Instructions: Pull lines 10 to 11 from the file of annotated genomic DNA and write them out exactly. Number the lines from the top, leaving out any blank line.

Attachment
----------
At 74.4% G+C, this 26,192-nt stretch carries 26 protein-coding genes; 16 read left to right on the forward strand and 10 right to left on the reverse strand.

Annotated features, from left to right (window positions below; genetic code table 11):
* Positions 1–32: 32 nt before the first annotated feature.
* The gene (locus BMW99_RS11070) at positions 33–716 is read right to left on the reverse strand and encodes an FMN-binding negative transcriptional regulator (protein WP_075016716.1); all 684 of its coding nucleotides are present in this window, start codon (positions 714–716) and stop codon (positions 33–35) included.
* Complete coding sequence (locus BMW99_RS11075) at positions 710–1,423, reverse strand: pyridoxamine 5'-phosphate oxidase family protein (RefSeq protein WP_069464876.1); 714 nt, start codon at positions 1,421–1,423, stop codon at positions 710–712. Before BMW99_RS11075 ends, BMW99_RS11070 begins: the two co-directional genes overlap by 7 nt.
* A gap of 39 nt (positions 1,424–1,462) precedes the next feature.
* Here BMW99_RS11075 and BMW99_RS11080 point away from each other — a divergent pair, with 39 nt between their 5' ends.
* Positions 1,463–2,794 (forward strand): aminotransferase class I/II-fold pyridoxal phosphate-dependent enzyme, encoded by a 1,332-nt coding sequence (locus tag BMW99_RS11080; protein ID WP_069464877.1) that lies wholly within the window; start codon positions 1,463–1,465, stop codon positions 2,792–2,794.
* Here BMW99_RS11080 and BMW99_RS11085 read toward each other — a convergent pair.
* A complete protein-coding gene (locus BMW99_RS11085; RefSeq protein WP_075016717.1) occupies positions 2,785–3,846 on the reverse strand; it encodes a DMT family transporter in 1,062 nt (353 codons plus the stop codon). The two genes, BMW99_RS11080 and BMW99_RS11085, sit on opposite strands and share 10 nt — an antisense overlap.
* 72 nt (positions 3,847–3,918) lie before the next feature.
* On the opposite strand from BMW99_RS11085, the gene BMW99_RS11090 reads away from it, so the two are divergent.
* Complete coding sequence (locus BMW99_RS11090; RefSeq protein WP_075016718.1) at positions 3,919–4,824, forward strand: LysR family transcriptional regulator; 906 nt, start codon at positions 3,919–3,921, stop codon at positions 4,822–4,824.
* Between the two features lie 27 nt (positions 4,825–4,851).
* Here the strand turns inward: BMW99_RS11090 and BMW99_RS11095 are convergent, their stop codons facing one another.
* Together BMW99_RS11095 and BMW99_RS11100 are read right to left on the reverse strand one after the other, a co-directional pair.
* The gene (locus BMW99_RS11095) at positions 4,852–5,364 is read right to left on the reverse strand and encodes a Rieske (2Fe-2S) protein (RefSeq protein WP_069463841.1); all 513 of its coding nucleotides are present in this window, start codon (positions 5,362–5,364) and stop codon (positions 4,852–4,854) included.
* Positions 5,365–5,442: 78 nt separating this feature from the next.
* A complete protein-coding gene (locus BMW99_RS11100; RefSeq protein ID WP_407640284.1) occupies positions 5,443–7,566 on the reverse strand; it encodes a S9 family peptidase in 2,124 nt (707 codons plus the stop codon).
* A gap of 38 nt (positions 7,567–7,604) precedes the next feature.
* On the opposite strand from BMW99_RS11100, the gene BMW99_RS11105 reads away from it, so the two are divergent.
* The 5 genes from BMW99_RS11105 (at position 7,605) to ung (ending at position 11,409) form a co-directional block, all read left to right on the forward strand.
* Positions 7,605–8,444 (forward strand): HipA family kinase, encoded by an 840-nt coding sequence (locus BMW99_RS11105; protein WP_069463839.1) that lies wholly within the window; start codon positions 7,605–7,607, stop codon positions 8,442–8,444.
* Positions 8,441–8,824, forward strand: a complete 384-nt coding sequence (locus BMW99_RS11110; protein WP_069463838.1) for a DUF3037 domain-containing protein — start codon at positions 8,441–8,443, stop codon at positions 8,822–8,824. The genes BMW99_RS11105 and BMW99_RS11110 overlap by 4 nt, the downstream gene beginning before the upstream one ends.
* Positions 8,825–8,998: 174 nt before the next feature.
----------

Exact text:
* A complete protein-coding gene (locus BMW99_RS11085; RefSeq protein WP_075016717.1) occupies positions 2,785–3,846 on the reverse strand; it encodes a DMT family transporter in 1,062 nt (353 codons plus the stop codon). The two genes, BMW99_RS11080 and BMW99_RS11085, sit on opposite strands and share 10 nt — an antisense overlap.
* 72 nt (positions 3,847–3,918) lie before the next feature.